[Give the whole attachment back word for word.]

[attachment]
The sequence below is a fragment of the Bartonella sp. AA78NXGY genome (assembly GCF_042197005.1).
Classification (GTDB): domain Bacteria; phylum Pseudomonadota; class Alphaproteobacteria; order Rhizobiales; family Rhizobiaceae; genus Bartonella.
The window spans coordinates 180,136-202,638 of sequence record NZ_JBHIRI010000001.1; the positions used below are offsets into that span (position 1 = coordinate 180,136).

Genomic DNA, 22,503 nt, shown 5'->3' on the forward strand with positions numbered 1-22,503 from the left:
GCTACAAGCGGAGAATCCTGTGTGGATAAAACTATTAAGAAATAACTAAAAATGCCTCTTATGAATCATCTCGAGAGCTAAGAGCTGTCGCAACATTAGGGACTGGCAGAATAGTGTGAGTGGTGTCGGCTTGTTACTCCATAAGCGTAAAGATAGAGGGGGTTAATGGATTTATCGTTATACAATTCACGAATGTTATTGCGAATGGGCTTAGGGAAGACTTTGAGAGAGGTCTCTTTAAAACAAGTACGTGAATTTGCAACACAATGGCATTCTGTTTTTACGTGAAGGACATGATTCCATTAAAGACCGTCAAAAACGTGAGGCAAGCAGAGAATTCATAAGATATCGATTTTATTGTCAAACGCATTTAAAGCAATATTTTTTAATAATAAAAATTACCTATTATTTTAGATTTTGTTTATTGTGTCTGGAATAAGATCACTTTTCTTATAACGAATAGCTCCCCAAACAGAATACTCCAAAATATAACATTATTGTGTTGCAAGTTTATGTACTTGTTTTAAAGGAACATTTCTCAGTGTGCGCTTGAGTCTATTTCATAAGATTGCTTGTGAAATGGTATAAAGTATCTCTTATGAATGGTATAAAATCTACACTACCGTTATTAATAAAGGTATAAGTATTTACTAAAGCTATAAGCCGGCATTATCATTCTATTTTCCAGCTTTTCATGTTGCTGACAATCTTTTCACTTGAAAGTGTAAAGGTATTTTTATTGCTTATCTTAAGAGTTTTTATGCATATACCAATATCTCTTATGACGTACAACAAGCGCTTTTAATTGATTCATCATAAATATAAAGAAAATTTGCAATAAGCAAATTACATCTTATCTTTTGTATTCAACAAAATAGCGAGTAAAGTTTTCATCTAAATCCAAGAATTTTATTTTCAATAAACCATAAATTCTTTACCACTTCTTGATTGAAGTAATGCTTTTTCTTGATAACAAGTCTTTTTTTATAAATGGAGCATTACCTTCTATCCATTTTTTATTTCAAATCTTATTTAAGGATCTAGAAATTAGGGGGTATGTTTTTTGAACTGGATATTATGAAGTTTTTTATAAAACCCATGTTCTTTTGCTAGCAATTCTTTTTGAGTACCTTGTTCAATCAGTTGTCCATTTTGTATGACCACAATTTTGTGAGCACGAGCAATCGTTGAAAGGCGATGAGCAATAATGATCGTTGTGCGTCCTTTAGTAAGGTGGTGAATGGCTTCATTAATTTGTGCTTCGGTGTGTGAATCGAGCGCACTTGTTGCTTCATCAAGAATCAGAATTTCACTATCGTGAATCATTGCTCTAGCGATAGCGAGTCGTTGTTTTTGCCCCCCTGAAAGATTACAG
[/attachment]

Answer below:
The sequence below is a fragment of the Bartonella sp. AA78NXGY genome (assembly GCF_042197005.1).
Classification (GTDB): domain Bacteria; phylum Pseudomonadota; class Alphaproteobacteria; order Rhizobiales; family Rhizobiaceae; genus Bartonella.
The window spans coordinates 180,136-202,638 of sequence record NZ_JBHIRI010000001.1; the positions used below are offsets into that span (position 1 = coordinate 180,136).

Genomic DNA, 22,503 nt, shown 5'->3' on the forward strand with positions numbered 1-22,503 from the left:
GCTACAAGCGGAGAATCCTGTGTGGATAAAACTATTAAGAAATAACTAAAAATGCCTCTTATGAATCATCTCGAGAGCTAAGAGCTGTCGCAACATTAGGGACTGGCAGAATAGTGTGAGTGGTGTCGGCTTGTTACTCCATAAGCGTAAAGATAGAGGGGGTTAATGGATTTATCGTTATACAATTCACGAATGTTATTGCGAATGGGCTTAGGGAAGACTTTGAGAGAGGTCTCTTTAAAACAAGTACGTGAATTTGCAACACAATGGCATTCTGTTTTTACGTGAAGGACATGATTCCATTAAAGACCGTCAAAAACGTGAGGCAAGCAGAGAATTCATAAGATATCGATTTTATTGTCAAACGCATTTAAAGCAATATTTTTTAATAATAAAAATTACCTATTATTTTAGATTTTGTTTATTGTGTCTGGAATAAGATCACTTTTCTTATAACGAATAGCTCCCCAAACAGAATACTCCAAAATATAACATTATTGTGTTGCAAGTTTATGTACTTGTTTTAAAGGAACATTTCTCAGTGTGCGCTTGAGTCTATTTCATAAGATTGCTTGTGAAATGGTATAAAGTATCTCTTATGAATGGTATAAAATCTACACTACCGTTATTAATAAAGGTATAAGTATTTACTAAAGCTATAAGCCGGCATTATCATTCTATTTTCCAGCTTTTCATGTTGCTGACAATCTTTTCACTTGAAAGTGTAAAGGTATTTTTATTGCTTATCTTAAGAGTTTTTATGCATATACCAATATCTCTTATGACGTACAACAAGCGCTTTTAATTGATTCATCATAAATATAAAGAAAATTTGCAATAAGCAAATTACATCTTATCTTTTGTATTCAACAAAATAGCGAGTAAAGTTTTCATCTAAATCCAAGAATTTTATTTTCAATAAACCATAAATTCTTTACCACTTCTTGATTGAAGTAATGCTTTTTCTTGATAACAAGTCTTTTTTTATAAATGGAGCATTACCTTCTATCCATTTTTTATTTCAAATCTTATTTAAGGATCTAGAAATTAGGGGGTATGTTTTTTGAACTGGATATTATGAAGTTTTTTATAAAACCCATGTTCTTTTGCTAGCAATTCTTTTTGAGTACCTTGTTCAATCAGTTGTCCATTTTGTATGACCACAATTTTGTGAGCACGAGCAATCGTTGAAAGGCGATGAGCAATAATGATCGTTGTGCGTCCTTTAGTAAGGTGGTGAATGGCTTCATTAATTTGTGCTTCGGTGTGTGAATCGAGCGCACTTGTTGCTTCATCAAGAATCAGAATTTCACTATCGTGAATCATTGCTCTAGCGATAGCGAGTCGTTGTTTTTGCCCCCCTGAAAGATTACAG